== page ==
One of the challenges facing the Department of Urban Planning is explaining what planners do and the many available career paths in the field. This void in understanding is not just with the incoming students but also their parents. With 90 percent of those incoming freshmen predetermining architecture as their intended discipline, the challenge is daunting.
As a department, we have fully embraced the goal of lifelong learning as delineated in the university’s strategic plan “Destination 2040: Our Flight Path.” However, our take on this idea is that lifelong learning should start before you arrive on campus; therefore, we are developing a curriculum for dual-credit courses, youth workshops, and other engagement activities to showcase urban planning and development to the pre-college crowd
Our initial effort has been to partner with Urban Land Institute (ULI) Indiana to deploy their nationally renowned program UrbanPlan. It was a natural fit with many UP alumni in leadership roles with ULI. In addition, we had already integrated this program into PLAN 100, which gave us the experience we needed and a core of knowledgeable undergraduate students to help us launch a high school initiative.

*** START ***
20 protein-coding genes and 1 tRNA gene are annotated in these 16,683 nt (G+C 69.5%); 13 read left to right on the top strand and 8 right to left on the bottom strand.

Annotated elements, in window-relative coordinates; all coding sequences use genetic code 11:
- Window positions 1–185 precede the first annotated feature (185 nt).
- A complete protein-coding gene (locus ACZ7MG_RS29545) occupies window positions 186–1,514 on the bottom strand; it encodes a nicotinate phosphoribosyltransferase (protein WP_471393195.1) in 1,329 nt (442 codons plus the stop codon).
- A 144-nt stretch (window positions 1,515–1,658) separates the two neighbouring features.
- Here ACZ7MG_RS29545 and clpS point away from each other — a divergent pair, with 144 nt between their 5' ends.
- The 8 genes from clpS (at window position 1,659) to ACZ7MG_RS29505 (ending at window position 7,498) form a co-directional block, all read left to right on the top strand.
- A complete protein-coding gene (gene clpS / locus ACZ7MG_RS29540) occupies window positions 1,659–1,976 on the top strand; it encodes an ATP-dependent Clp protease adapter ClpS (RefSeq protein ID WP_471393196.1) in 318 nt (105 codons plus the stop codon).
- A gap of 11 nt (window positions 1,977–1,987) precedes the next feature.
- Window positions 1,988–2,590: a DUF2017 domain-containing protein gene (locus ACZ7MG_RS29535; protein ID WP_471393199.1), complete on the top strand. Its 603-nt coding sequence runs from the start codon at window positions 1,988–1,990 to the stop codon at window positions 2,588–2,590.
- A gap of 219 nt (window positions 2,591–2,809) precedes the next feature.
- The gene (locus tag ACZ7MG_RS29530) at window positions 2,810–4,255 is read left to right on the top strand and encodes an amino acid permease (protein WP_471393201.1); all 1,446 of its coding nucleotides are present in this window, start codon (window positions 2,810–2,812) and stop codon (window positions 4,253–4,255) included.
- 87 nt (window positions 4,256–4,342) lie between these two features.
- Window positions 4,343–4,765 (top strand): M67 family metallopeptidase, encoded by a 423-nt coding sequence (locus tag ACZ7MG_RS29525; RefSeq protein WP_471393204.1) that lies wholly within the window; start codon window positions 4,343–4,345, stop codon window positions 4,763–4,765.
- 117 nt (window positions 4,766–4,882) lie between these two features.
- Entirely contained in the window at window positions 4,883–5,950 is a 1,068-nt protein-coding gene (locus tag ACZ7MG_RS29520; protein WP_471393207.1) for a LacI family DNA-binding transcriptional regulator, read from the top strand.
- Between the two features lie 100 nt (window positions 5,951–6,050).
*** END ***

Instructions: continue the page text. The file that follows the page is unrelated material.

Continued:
Thanks to the encouragement of BUPD alumnus Lauren (Petersen) James, BUPD ‘11, we applied to the BSU Discovery Grant program, funded by the BSU Women’s Fund, for financing to launch our efforts. Receiving that grant has enabled us to conduct multiple Saturday workshops in Muncie, Fort Wayne, and Indianapolis for students from all around the state over the past year.
Mary Banning, BUPD ‘16, MURP ‘18, has led these workshops with our current students helping to facilitate. High school students engage in a real-world development exercise through role-playing, economics parameters, and private/public sector demands as they consider trade-offs to meet a community’s goals. Working in teams, the students discuss issues typical for any downtown redevelopment project, including social, cultural, economic, and justice concerns.
“Had I understood urban planning as an 18-year-old, my focus freshman year of college may have looked different,” Banning says. “Our hope as a department is to utilize Legos and the Urban Land Institute UrbanPlan program as a tool to expose high school students to urban planning.”
Junior Elise Jones has enjoyed assisting Banning in the PLAN 100 classes in the high school workshops.
“Getting to work with high schoolers and introduce them to urban planning has been so rewarding as I wish I had learned about planning earlier,” she says. “The major and career field is so unique and wide ranging, and it gives individuals the opportunity to create positive change, which I feel is an interest of many students today.”
Toward the end of each of those day-long high school workshops, parents arrive to watch final presentations. We discuss the connections between the workshop activities and the urban planning profession. I’m delighted that we’ve had such a grand launch toward achieving our goal of growing a new class of freshmen coming to BSU already knowing they want to study Urban Planning!
By Scott Truex
Department Chair of Urban Planning